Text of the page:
|Nutritional Guidelines (per serving)|
|Servings: 2 Servings|
|Amount per serving|
|% Daily Value*|
|Total Fat 18g||23%|
|Saturated Fat 5g||24%|
|Total Carbohydrate 17g||6%|
|Dietary Fiber 2g||8%|
|*The % Daily Value (DV) tells you how much a nutrient in a food serving contributes to a daily diet. 2,000 calories a day is used for general nutrition advice.|
It's winter. Specifically it's late January. And it's cold. And the days are short. And, as I'm sitting here writing, it's snowing outside. Not a pretty white fluffy snow but, rather, a drizzling wet snow that is giving the cars and rooftops a white coating but just making the sidewalks wet. I find no joy in winter and I really want it to be spring already. But, there is one solace - winter citrus.
It's always struck me as ironic that the sunniest fruit arrives during the bleakest weather but this is the time of year for Meyer lemons, ruby red grapefruit and every variety of delicious orange including the blood orange. And I can never resist. I seem to be incapable of walking past a display of blood oranges in the market without buying some.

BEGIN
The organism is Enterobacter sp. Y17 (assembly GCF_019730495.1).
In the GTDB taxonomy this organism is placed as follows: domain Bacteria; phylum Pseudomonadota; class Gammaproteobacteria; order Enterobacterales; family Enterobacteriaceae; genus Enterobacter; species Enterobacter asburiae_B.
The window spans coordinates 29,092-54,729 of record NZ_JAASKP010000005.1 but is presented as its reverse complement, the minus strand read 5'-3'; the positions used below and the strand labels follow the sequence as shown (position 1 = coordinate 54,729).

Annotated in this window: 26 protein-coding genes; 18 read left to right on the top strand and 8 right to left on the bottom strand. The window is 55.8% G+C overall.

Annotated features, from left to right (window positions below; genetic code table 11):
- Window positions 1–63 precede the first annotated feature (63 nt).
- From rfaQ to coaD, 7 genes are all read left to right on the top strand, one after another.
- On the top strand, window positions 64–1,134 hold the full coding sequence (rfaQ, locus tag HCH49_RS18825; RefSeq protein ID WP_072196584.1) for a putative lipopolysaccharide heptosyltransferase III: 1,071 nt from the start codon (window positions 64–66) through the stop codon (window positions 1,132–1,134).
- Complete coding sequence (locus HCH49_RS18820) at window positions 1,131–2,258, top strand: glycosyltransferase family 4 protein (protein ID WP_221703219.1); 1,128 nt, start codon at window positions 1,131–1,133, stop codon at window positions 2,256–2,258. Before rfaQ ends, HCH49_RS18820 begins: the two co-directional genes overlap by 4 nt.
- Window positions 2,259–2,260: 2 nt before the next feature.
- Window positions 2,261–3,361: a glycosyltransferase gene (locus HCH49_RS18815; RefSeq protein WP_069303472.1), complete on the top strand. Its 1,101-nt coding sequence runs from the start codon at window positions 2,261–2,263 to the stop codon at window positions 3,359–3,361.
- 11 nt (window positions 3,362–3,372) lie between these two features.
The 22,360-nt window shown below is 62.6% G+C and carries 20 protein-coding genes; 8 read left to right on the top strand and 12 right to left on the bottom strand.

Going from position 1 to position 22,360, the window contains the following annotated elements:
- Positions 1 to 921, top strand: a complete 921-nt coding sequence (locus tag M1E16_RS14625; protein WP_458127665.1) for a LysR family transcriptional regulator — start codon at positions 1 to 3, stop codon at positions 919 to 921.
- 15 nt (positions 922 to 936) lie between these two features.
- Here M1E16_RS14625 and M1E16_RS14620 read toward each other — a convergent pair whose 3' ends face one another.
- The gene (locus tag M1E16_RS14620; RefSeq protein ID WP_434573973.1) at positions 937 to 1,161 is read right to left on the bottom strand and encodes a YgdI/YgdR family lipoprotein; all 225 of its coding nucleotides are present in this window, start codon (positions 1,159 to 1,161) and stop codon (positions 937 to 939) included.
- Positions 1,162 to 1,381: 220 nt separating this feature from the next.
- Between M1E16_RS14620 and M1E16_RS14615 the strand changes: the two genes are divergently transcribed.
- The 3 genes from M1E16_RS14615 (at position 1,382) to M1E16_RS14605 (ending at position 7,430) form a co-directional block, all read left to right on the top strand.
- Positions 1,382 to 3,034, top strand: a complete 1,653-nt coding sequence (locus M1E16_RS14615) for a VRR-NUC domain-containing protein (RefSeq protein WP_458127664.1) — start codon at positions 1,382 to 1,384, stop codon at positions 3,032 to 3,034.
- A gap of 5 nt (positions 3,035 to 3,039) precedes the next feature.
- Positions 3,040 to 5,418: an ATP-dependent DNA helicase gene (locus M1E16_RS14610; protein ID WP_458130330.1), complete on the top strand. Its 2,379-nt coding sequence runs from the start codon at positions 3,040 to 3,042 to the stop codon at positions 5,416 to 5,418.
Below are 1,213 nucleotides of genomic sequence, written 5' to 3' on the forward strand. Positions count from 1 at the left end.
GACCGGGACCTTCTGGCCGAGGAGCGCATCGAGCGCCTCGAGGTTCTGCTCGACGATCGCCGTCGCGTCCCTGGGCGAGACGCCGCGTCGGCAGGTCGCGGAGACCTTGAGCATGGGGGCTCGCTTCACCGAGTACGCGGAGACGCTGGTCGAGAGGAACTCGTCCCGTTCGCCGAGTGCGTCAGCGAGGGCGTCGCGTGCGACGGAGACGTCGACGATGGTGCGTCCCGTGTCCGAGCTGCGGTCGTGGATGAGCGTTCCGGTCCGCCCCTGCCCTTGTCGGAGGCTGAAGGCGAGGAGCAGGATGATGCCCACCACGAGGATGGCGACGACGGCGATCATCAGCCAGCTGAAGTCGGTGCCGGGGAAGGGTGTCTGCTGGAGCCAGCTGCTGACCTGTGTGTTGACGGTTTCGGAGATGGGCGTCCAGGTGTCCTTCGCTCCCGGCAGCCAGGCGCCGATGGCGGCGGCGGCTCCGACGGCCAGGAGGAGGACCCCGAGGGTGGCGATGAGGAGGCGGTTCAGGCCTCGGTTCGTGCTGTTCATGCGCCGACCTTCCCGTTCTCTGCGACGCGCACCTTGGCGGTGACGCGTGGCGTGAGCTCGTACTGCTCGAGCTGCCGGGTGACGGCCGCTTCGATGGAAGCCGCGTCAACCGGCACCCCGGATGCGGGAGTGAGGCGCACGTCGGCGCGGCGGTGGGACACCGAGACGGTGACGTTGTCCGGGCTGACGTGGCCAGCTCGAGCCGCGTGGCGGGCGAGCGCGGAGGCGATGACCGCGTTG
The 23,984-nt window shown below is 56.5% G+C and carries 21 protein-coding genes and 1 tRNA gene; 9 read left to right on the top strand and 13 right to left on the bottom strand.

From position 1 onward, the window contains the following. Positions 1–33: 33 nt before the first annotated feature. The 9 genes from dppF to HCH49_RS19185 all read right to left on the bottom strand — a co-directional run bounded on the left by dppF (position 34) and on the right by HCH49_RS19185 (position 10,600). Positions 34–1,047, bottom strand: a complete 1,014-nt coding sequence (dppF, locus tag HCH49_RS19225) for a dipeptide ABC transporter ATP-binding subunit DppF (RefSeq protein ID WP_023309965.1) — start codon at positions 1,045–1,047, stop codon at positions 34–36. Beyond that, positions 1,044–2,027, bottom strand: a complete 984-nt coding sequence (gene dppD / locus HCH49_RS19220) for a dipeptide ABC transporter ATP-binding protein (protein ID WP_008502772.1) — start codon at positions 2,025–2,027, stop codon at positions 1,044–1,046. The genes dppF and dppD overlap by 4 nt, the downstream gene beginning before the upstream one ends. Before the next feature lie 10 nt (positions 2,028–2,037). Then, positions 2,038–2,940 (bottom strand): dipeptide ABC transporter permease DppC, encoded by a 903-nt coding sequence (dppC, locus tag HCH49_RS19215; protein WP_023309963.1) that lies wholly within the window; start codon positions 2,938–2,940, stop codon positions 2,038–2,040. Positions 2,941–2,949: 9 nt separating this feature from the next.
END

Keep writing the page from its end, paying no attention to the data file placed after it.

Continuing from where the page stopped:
On the outside, most blood oranges look like traditional oranges with the occasional maroon colored splotch. But once you slice them open you see their full dark blood color. The taste is different than a traditional orange with a slightly raspberry flavor. And, happily, the unusual pigment is actually an antioxidant. So, flavor, beauty and health in one small round package. No wonder I can't resist them.
So, I've talked you into buying them but now what, right? Well, you can really do anything with them that you would with a regular orange but the fun color makes it tempting to show it off. So a simple orange glaze with powdered sugar, milk and orange juice, for example, takes on a pinkish maroon color that looks very appetizing.
But one of the best ways to display the beauty of blood oranges is by simply peeling them, cutting them into rounds and serving them on a platter. My mother used to serve them as is with maybe a light sprinkle of sugar. But I also like adding them to a simple salad for a good balance between the sharpness of spinach and the sweetness of the fruit. Just add tangy cheese and a simple dressing that uses the juice as well as my favorite dressing condiment, the lemony sumac, and you have a delicious starter course.
Wash and spin dry the spinach leaves and layer them on a serving platter.
Peel the blood orange and cut into slices approximately 1/4" thick. Layer the orange slices over the spinach.
Sprinkle the crumbled feta cheese over the salad.
Whisk together the olive oil, blood orange juice, ground sumac, salt and pepper and drizzle over the salad.